Martyn Corrin | 8:34pm gmt 07 Jul 2009
I'm a Freddie Flintoff fanboy. Everyone knows it. When my twins were close to being born, even though I knew they were both girls I was still asked if they would be called 'Andrew' and 'Freddie'. But in the lead-up to this series, I have really tried to stay quiet on the Freddie front, just making the odd reference here and there to him, rather than talking about him non-stop.
But you know what? I just can't do it. The Ashes are nearly here and I need to talk about Freddie, because everybody knows he can win the Ashes for us again.
The pressure is off Freddie this time round. When people talk about our bowling, they talk about Anderson and Swann. Rightly so, they are in fine form and if they continue bowling the way they have done so far in 2009, they will take plenty of wickets. This is a good thing. England have struggled in recent years when Flintoff is all we had. It's no secret that Flintoff has functioned best when other bowlers have been doing their jobs fantastically. Not just in that series in 2005, but the couple of years leading up to it.
Additionally, the expectation of him with the bat is low. It has been low for quite some time, but this time there is a difference and that is that he will not be batting in the top six. Flintoff will bat at seven. Some of his best innings have come batting with the tail and it should not be underestimated how much more freedom he has to go out there and play when not part of the top six. My favourite (and I suspect many others agree) Freddie innings is the one from the second innings at Edgbaston four years ago, where he flayed the Aussies to all parts of Birmingham whilst batting with lower-order batsmen of the magnitude of Harmison, Hoggard and Simon Jones. He also produced some fine innings alongside Geraint Jones, a batsman arguably of equal or lower stature to Stuart Broad and Graeme Swann, both of whom Flintoff should spend plenty of time out in the middle with this summer.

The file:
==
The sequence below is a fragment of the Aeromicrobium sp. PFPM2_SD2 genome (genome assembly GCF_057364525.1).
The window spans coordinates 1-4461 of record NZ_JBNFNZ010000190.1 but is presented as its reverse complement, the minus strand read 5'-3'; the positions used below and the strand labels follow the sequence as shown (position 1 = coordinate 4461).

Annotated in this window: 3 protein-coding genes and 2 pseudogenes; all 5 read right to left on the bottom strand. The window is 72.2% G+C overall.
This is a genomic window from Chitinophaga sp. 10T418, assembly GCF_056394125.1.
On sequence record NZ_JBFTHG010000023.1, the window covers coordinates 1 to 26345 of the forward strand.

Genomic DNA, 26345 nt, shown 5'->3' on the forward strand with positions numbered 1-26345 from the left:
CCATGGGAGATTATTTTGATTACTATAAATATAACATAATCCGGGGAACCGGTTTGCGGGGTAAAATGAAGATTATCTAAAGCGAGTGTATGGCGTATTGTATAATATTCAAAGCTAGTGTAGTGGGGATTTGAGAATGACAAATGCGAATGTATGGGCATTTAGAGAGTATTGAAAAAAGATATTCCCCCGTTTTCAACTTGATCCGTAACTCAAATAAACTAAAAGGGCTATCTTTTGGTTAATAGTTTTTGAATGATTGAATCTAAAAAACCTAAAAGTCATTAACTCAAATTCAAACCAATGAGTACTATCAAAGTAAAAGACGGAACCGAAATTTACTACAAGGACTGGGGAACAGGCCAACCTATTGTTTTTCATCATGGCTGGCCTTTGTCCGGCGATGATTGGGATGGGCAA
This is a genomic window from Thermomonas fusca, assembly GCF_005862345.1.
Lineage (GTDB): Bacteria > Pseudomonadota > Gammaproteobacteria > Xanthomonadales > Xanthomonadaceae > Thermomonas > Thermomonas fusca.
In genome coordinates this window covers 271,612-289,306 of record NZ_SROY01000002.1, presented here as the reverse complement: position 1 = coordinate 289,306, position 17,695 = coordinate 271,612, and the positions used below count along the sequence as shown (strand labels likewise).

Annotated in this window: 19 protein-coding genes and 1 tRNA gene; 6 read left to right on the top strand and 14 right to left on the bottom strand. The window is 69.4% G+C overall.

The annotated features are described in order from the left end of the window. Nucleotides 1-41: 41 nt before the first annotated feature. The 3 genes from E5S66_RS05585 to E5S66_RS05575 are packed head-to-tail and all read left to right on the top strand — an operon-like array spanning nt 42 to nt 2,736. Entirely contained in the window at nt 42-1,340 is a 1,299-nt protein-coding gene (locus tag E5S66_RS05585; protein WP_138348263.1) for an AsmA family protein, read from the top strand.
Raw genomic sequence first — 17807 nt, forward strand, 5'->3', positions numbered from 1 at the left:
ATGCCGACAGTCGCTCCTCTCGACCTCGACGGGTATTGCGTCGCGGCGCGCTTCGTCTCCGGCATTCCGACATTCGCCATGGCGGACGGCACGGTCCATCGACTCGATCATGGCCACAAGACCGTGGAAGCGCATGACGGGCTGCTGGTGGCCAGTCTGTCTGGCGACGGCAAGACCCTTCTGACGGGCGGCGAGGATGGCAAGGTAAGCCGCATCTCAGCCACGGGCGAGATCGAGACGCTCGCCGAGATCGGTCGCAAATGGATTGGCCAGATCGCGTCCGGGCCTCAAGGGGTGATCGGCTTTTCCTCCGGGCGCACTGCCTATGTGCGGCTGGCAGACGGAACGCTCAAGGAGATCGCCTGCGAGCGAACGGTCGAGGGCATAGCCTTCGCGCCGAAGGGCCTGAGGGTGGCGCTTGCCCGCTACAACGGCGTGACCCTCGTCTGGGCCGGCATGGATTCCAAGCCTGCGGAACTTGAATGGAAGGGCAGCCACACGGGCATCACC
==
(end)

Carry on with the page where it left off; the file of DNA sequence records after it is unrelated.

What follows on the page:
In recent weeks his batting has seemed to take an upturn of sorts. He has showed signs of feeling a little bit more free with the blade, and if he can carry this into the Ashes he will be dangerous. For all the jibes that he is a tailender these days, and for all the jibes that he will never take wickets consistently, Australia know full well that if Flintoff hits the ground running that they will be in a scrap. People often say "Flintoff has done nothing since the Ashes in 2005". These people missed his brilliance in India the following year, they missed his mindblowing spell at Edgbaston last year against South Africa. Figures and statistics are thrown around like nobody's business in cricket, but it matters not what Flintoff's averages are if he gets going, and you have to believe that in this series, he will. It might well be his last chance to be a hero one more time, and he will want nothing more than to take that chance.
Andrew Flintoff will wake up tomorrow morning and have his usual breakfast (a large, live animal, washed down with petrol). He will then head to Sophia Gardens and tear the Aussies to shreds. You know it makes sense, and you know that he will.